"My God! you don't mean to put him in prison? or to shoot him?""As you may imagine, his fate is not in my hands alone.But in this instance my influence may perhaps be considerable, and it would certainly have weight if I threw it into the scale in your favour and his.Therefore I again ask you to consider whether, as things are, it would not be best for you to be perfectly frank with me.Those who are behind you can no longer protect you, and your only hope lies in the leniency of the German authorities.Do not reject the possibility of securing this leniency."The merchant was evidently carrying on a severe struggle with himself.After a few moments he raised his head, and in an altered, defiant tone replied--"Do what you like with me, I have nothing to confess."Heideck then assumed a sterner, official demeanour.
"Then you must not complain if I begin to search your house.""Do as you think fit.The victor can take what liberties he pleases."Heideck opened the door and summoned two of the Berlin criminal police, who at his request had been ordered to Antwerp on this affair with a large number of policemen.Certainly he felt sure in advance that they would find nothing, for Eberhard Amelungen would have been very foolish not to have reckoned long ago on the possibility of such a visit, and to have taken precautions accordingly.The Major, in bringing the police with him, had thought more of the moral impression of the whole procedure.His knowledge of men told him that it had its effect.
"One thing more, Herr Amelungen," said he."About the same time as the search begins here, another will take place in your private house.I expect the report of those entrusted with it at any moment."Amelungen breathed hard.He looked nervously at Heideck, as if trying to read his thoughts.Then, after a brief struggle with himself, he whispered--"Send these men out, Herr major! I should like to speak to you privately."When Heideck had complied with his request, Amelungen continued, speaking hastily, and bringing out his words with difficulty: "In me you see a man who deserves compassion, a man who has been, entirely against his will and inclination, compromised.If anyone is guilty in this matter, it is my brother-in-law Van Spranekhuizen and a lady correspondent of my wife in Brussels.Occasionally Ihave acted as agent, when it was a matter of forwarding letters, or of handing over sums of money to the Countess--to the lady; but Ihave never personally taken any part in the matters in question.""That statement is not enough for me.I do not doubt the truth of what you say, but I must be informed of all the details before Ican drop further proceedings against you.Who is the lady you speak of?""A former maid of honour to the late Queen.""Her name?"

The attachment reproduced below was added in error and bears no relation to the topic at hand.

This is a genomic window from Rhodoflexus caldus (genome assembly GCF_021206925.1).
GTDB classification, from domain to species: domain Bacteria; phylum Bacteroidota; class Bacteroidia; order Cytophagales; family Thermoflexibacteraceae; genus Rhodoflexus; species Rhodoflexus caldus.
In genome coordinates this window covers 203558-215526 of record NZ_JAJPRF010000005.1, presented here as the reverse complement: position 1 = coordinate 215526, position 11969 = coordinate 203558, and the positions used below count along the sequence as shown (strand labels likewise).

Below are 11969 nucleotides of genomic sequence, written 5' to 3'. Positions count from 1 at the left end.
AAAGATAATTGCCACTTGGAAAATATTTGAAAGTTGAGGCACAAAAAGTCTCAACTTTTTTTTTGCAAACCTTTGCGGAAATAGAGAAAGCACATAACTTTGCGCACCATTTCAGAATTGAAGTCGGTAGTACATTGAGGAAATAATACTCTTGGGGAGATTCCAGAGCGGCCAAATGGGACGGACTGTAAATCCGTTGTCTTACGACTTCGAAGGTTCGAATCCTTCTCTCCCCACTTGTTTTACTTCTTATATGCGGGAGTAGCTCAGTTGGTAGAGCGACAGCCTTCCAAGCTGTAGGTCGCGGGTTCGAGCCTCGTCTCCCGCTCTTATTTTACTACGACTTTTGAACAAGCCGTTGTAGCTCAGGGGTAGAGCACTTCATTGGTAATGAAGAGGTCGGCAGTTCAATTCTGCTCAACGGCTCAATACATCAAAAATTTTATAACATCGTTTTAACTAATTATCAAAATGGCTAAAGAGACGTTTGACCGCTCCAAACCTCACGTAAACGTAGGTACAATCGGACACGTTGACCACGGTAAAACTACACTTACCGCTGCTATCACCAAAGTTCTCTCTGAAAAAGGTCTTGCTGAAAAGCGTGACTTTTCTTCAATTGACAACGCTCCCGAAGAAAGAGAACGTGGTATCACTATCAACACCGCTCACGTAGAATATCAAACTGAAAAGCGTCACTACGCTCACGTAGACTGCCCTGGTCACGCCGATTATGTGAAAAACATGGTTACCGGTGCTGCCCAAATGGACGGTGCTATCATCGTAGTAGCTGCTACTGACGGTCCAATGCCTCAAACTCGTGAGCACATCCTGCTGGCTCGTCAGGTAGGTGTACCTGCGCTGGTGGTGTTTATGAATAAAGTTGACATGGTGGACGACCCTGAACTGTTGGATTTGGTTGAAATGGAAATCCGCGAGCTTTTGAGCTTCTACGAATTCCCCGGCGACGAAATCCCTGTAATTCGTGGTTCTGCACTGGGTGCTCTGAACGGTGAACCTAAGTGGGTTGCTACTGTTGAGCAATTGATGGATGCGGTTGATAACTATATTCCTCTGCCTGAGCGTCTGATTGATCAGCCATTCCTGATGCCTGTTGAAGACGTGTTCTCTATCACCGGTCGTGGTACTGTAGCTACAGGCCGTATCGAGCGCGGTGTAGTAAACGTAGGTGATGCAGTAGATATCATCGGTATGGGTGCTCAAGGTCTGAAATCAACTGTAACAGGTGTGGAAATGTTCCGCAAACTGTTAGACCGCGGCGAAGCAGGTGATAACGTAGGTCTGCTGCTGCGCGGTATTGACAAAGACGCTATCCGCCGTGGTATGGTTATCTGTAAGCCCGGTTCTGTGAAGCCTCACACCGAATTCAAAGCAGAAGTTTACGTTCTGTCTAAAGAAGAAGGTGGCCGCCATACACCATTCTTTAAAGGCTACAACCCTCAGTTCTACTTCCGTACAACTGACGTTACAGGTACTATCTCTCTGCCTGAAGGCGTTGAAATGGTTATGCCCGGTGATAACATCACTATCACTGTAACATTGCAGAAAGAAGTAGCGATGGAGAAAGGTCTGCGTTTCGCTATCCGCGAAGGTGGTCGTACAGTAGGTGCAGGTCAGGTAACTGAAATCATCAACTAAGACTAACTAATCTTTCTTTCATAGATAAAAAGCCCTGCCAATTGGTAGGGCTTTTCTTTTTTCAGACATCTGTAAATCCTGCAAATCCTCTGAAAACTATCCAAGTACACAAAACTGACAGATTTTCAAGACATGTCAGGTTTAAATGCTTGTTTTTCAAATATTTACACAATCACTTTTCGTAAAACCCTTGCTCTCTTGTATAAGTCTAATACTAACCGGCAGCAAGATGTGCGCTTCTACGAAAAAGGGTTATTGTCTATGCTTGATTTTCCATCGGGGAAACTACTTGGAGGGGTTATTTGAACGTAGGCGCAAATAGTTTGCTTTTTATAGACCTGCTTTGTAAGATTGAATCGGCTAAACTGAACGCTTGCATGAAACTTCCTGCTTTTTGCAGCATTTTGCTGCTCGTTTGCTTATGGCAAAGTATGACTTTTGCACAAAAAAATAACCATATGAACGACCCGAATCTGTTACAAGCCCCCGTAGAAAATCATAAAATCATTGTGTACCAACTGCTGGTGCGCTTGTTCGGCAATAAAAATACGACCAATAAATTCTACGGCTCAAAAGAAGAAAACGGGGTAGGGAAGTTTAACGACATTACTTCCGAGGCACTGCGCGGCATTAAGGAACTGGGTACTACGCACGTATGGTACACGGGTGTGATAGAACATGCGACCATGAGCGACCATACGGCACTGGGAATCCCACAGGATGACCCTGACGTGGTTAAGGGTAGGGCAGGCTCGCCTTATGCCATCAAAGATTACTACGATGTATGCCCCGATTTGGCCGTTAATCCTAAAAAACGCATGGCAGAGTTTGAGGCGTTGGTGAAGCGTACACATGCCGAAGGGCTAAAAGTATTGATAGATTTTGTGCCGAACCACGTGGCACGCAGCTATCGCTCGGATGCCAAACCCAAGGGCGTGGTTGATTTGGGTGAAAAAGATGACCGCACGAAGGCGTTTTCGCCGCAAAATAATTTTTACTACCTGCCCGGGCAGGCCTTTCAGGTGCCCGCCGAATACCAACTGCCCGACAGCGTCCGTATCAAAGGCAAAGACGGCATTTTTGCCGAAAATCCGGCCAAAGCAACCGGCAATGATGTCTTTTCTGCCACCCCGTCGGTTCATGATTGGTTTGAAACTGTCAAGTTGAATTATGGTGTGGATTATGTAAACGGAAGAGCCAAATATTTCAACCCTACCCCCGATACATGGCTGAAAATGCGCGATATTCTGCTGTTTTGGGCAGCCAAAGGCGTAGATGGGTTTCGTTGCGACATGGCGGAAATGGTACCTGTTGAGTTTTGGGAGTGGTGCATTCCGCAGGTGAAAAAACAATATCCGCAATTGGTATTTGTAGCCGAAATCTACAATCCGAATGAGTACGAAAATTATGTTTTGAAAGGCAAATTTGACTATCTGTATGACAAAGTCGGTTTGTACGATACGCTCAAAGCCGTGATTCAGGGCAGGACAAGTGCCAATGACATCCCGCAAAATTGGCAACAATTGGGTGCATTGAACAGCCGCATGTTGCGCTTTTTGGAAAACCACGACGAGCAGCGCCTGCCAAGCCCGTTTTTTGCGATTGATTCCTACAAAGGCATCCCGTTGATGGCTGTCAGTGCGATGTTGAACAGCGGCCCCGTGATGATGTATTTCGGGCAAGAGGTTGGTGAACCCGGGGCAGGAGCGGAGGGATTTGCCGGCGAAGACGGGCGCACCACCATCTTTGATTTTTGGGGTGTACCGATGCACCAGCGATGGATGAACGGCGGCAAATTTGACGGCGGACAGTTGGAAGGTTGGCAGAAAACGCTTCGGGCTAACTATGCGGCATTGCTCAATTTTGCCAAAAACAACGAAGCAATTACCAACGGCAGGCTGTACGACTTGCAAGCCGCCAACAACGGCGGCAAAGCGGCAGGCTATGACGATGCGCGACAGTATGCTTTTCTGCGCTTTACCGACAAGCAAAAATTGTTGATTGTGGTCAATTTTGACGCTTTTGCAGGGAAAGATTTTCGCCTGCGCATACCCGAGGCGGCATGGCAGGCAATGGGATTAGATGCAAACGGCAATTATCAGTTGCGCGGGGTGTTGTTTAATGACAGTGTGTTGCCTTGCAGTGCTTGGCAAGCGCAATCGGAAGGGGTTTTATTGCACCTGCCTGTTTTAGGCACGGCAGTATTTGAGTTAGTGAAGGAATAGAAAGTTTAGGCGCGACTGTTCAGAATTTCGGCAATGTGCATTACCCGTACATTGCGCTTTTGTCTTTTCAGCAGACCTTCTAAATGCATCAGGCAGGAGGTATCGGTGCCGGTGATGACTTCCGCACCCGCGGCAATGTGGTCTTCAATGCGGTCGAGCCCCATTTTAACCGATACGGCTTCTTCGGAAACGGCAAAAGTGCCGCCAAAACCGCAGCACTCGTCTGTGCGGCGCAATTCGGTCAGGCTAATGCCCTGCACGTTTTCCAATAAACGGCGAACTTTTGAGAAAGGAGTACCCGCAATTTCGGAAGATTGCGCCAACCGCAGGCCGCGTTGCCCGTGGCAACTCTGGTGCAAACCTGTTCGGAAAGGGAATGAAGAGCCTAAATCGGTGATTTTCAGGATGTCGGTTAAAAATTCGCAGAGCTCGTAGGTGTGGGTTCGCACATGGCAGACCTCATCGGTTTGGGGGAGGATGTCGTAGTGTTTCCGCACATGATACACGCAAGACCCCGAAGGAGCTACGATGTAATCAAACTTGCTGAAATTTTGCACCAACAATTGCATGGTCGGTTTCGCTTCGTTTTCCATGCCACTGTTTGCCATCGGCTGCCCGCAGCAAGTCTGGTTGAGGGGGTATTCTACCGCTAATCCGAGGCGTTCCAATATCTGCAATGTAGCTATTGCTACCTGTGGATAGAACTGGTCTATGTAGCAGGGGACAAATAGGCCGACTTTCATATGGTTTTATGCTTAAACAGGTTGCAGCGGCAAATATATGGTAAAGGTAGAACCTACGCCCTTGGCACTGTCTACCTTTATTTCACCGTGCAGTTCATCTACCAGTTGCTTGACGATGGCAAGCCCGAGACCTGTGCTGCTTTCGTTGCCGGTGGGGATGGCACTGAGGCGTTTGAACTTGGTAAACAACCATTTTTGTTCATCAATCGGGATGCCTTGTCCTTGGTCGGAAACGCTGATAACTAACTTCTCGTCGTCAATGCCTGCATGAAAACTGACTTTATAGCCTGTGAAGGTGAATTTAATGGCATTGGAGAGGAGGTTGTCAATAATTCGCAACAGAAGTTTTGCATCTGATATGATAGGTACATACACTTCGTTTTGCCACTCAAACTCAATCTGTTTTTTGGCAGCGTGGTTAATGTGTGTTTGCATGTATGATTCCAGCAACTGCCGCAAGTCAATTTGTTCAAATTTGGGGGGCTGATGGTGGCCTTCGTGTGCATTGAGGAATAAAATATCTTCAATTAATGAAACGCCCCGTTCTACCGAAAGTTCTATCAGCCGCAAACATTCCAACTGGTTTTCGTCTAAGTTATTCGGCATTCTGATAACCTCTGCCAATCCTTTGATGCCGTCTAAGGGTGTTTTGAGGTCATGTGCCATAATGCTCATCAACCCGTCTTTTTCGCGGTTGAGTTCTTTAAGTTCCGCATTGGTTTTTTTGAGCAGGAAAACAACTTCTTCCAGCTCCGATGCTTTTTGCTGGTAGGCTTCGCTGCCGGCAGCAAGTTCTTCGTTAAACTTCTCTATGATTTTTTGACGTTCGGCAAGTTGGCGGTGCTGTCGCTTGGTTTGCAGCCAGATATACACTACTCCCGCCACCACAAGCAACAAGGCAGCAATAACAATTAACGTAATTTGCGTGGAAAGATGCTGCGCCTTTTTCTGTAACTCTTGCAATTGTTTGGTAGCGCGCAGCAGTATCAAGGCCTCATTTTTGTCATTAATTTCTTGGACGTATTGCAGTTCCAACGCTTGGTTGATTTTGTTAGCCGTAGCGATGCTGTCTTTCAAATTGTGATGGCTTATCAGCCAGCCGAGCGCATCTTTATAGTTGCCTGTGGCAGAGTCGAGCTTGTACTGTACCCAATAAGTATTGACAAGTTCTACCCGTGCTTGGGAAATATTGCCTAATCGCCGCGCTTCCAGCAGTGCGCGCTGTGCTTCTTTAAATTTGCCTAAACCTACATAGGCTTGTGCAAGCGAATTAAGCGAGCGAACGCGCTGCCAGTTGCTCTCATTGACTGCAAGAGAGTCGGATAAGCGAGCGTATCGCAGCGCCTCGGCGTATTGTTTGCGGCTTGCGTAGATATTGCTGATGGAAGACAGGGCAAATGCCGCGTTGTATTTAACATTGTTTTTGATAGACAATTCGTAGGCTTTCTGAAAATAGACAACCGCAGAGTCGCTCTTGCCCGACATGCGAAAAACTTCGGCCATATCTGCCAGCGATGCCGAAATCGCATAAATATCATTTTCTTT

"Countess Clementine Arselaarts."
"How did you come to know her?"
"She is a friend of my wife, who made her acquaintance last year when staying in Brussels.""And your wife is English?"
"Yes; her maiden name was Irwin."
At the sound of this name a flood of painful recollections rushed over Heideck's mind.
"Irwin?" he repeated."Has the lady by chance any relatives in the British army?""I had a brother-in-law, who was a captain in the Indian Lancers.
But, according to the news that has reached us, he was killed at the battle of Lahore."The Major found it hard to control his excitement, but as if he had already allowed himself to be too long diverted from his duty, he hastily returned to the real subject of his examination.
"You said that you have handed over certain sums of money to Countess Arselaarts.By whose order? and on whose account?""On account of the English Government and on the order of an English banking house with which I have had business dealings for many years.""Were the sums large?"
"Latterly, on an average about 10,000 francs a month.""And how were they paid?"
"Sometimes I sent the amount in cash, often by cheque on Brussels banks.""Have you any evidence on the point--a receipt signed by the Countess?"Amelungen hesitated.
"I strongly advise you to keep nothing back from me.So much is at stake for you and your relatives who are involved in this affair that it is of the utmost consequence that you should secure lenient treatment by a frank confession.""Well, then, I have some receipts."
"Please let me see them."
Amelungen pulled open a drawer in his writing-table, pressed a spring, and a secret compartment at the back flew open.
"There they are!" said he, handing a small bundle of sheets of paper to Heideck.But the Major's keen eye had noticed, as he glanced rapidly at the compartment, that it contained some other papers, which he politely but firmly demanded to see.
"They are private letters of no importance," objected Amelungen, "some of my wife's correspondence, which she accidentally left in my office.I don't know what they are about myself.""Be assured that harmless private correspondence will not be abused.But I must claim the absolute right to convince myself of the correctness of your assertions by examining them."The merchant could see that there was no chance of getting out of it, and, visibly excited, handed the little roll over to Heideck.
The Major took it, without examining the contents more closely at once.
"You definitely assure me, Herr Amelungen, that you have nothing else referring to this matter?""Nothing! I give you my word, Herr major."Heideck got up.
"I charge you not to attempt to leave the town or in any other way evade the German authorities.You will guarantee this not only as regards yourself, but also as regards your wife; and you will further promise me to break off at once all relations with the persons involved in this espionage affair, unless at our order, or in agreement with us."Eberhard Amelungen, whose powers of resistance seemed completely broken in this painful hour, nodded assent.
"I promise both, Herr major!"